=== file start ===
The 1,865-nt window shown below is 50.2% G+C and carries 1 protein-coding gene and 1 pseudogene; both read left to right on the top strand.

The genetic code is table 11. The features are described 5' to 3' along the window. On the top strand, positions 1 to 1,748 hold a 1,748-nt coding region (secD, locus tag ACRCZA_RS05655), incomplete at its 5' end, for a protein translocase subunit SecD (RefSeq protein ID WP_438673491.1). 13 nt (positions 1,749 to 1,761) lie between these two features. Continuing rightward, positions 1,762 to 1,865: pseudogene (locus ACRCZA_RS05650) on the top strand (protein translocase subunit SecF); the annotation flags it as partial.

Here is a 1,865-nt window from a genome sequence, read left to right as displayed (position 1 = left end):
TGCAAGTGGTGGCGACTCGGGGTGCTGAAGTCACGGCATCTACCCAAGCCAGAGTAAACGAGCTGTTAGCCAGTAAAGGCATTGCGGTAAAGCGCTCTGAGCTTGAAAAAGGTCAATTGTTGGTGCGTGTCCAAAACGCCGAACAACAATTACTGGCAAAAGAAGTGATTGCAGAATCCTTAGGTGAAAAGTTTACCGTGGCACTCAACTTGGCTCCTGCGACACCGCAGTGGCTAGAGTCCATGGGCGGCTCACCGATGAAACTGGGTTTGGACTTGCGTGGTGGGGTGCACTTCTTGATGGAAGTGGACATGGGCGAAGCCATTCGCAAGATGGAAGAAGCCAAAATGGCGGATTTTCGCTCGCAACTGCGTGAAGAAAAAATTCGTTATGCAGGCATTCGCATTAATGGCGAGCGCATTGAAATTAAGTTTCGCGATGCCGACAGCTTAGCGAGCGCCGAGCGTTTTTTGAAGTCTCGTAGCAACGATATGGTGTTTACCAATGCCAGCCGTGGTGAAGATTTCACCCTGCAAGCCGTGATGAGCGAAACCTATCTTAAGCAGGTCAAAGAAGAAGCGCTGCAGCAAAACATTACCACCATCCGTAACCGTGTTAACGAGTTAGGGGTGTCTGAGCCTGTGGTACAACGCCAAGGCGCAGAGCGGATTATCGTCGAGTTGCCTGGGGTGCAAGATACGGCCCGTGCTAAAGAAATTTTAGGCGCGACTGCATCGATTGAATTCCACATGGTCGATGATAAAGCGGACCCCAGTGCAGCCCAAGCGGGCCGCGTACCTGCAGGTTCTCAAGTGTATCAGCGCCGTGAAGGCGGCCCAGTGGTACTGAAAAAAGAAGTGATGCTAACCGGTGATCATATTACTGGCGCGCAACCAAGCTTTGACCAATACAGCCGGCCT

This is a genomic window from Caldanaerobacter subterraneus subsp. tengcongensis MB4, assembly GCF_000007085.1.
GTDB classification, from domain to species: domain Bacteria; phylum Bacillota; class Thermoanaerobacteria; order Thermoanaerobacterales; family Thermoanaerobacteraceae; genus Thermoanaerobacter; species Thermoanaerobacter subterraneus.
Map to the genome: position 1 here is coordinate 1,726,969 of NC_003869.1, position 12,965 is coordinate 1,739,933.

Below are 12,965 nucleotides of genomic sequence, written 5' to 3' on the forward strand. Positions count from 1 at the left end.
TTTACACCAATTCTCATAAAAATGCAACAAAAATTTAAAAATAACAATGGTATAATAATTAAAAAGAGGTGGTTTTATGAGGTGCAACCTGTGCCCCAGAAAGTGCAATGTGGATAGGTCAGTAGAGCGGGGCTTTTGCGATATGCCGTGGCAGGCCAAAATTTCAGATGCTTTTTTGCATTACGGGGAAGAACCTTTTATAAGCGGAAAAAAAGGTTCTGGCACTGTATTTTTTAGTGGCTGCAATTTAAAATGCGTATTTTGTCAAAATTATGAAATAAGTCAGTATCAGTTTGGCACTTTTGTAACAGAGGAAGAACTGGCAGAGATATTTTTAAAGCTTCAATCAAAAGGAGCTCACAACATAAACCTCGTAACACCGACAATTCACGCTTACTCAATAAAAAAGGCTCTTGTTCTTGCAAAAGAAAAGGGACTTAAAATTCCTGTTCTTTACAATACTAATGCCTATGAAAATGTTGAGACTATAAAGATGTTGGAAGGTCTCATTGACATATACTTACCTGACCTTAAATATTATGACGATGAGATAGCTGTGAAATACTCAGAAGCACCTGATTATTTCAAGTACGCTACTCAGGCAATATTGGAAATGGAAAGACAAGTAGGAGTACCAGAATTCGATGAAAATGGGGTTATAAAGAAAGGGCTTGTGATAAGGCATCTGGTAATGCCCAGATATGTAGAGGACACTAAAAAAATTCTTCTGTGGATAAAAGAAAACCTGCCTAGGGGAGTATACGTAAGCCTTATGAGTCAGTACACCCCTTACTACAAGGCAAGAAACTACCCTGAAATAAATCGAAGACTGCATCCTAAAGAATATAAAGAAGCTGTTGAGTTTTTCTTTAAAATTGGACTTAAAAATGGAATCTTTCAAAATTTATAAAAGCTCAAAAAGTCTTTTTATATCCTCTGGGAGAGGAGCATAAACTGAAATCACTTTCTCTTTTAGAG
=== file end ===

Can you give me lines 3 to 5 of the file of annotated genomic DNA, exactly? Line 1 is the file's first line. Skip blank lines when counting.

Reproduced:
Here is a 1,865-nt window from a genome sequence, read left to right as displayed (position 1 = left end):
TGCAAGTGGTGGCGACTCGGGGTGCTGAAGTCACGGCATCTACCCAAGCCAGAGTAAACGAGCTGTTAGCCAGTAAAGGCATTGCGGTAAAGCGCTCTGAGCTTGAAAAAGGTCAATTGTTGGTGCGTGTCCAAAACGCCGAACAACAATTACTGGCAAAAGAAGTGATTGCAGAATCCTTAGGTGAAAAGTTTACCGTGGCACTCAACTTGGCTCCTGCGACACCGCAGTGGCTAGAGTCCATGGGCGGCTCACCGATGAAACTGGGTTTGGACTTGCGTGGTGGGGTGCACTTCTTGATGGAAGTGGACATGGGCGAAGCCATTCGCAAGATGGAAGAAGCCAAAATGGCGGATTTTCGCTCGCAACTGCGTGAAGAAAAAATTCGTTATGCAGGCATTCGCATTAATGGCGAGCGCATTGAAATTAAGTTTCGCGATGCCGACAGCTTAGCGAGCGCCGAGCGTTTTTTGAAGTCTCGTAGCAACGATATGGTGTTTACCAATGCCAGCCGTGGTGAAGATTTCACCCTGCAAGCCGTGATGAGCGAAACCTATCTTAAGCAGGTCAAAGAAGAAGCGCTGCAGCAAAACATTACCACCATCCGTAACCGTGTTAACGAGTTAGGGGTGTCTGAGCCTGTGGTACAACGCCAAGGCGCAGAGCGGATTATCGTCGAGTTGCCTGGGGTGCAAGATACGGCCCGTGCTAAAGAAATTTTAGGCGCGACTGCATCGATTGAATTCCACATGGTCGATGATAAAGCGGACCCCAGTGCAGCCCAAGCGGGCCGCGTACCTGCAGGTTCTCAAGTGTATCAGCGCCGTGAAGGCGGCCCAGTGGTACTGAAAAAAGAAGTGATGCTAACCGGTGATCATATTACTGGCGCGCAACCAAGCTTTGACCAATACAGCCGGCCT

This is a genomic window from Caldanaerobacter subterraneus subsp. tengcongensis MB4, assembly GCF_000007085.1.